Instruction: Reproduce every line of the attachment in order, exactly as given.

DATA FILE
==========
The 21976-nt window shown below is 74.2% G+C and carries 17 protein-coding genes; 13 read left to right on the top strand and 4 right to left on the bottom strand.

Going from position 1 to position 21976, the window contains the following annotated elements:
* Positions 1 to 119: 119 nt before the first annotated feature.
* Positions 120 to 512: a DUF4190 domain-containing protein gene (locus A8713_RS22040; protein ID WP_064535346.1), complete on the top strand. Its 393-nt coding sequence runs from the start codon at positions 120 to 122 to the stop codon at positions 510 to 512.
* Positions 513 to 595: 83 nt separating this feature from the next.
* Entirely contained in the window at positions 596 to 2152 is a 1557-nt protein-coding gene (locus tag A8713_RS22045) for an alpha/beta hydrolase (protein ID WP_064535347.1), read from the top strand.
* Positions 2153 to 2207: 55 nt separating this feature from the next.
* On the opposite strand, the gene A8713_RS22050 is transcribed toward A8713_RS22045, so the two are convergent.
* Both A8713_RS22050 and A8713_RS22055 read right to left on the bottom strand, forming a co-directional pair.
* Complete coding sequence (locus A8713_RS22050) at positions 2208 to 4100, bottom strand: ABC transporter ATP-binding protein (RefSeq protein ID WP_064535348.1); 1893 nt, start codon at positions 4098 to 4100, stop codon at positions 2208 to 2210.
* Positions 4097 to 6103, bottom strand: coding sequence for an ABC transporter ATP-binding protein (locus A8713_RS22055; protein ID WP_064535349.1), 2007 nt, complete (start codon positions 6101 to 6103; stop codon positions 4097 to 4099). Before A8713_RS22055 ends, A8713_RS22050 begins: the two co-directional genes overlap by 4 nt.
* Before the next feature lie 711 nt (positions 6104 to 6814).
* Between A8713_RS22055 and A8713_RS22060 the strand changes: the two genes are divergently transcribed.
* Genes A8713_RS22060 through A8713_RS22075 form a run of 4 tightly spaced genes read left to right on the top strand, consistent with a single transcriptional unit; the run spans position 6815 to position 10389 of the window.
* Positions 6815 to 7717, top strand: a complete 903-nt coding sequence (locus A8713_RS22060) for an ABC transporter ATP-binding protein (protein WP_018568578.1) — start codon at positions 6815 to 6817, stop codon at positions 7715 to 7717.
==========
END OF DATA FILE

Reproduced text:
The 21976-nt window shown below is 74.2% G+C and carries 17 protein-coding genes; 13 read left to right on the top strand and 4 right to left on the bottom strand.

Going from position 1 to position 21976, the window contains the following annotated elements:
* Positions 1 to 119: 119 nt before the first annotated feature.
* Positions 120 to 512: a DUF4190 domain-containing protein gene (locus A8713_RS22040; protein ID WP_064535346.1), complete on the top strand. Its 393-nt coding sequence runs from the start codon at positions 120 to 122 to the stop codon at positions 510 to 512.
* Positions 513 to 595: 83 nt separating this feature from the next.
* Entirely contained in the window at positions 596 to 2152 is a 1557-nt protein-coding gene (locus tag A8713_RS22045) for an alpha/beta hydrolase (protein ID WP_064535347.1), read from the top strand.
* Positions 2153 to 2207: 55 nt separating this feature from the next.
* On the opposite strand, the gene A8713_RS22050 is transcribed toward A8713_RS22045, so the two are convergent.
* Both A8713_RS22050 and A8713_RS22055 read right to left on the bottom strand, forming a co-directional pair.
* Complete coding sequence (locus A8713_RS22050) at positions 2208 to 4100, bottom strand: ABC transporter ATP-binding protein (RefSeq protein ID WP_064535348.1); 1893 nt, start codon at positions 4098 to 4100, stop codon at positions 2208 to 2210.
* Positions 4097 to 6103, bottom strand: coding sequence for an ABC transporter ATP-binding protein (locus A8713_RS22055; protein ID WP_064535349.1), 2007 nt, complete (start codon positions 6101 to 6103; stop codon positions 4097 to 4099). Before A8713_RS22055 ends, A8713_RS22050 begins: the two co-directional genes overlap by 4 nt.
* Before the next feature lie 711 nt (positions 6104 to 6814).
* Between A8713_RS22055 and A8713_RS22060 the strand changes: the two genes are divergently transcribed.
* Genes A8713_RS22060 through A8713_RS22075 form a run of 4 tightly spaced genes read left to right on the top strand, consistent with a single transcriptional unit; the run spans position 6815 to position 10389 of the window.
* Positions 6815 to 7717, top strand: a complete 903-nt coding sequence (locus A8713_RS22060) for an ABC transporter ATP-binding protein (protein WP_018568578.1) — start codon at positions 6815 to 6817, stop codon at positions 7715 to 7717.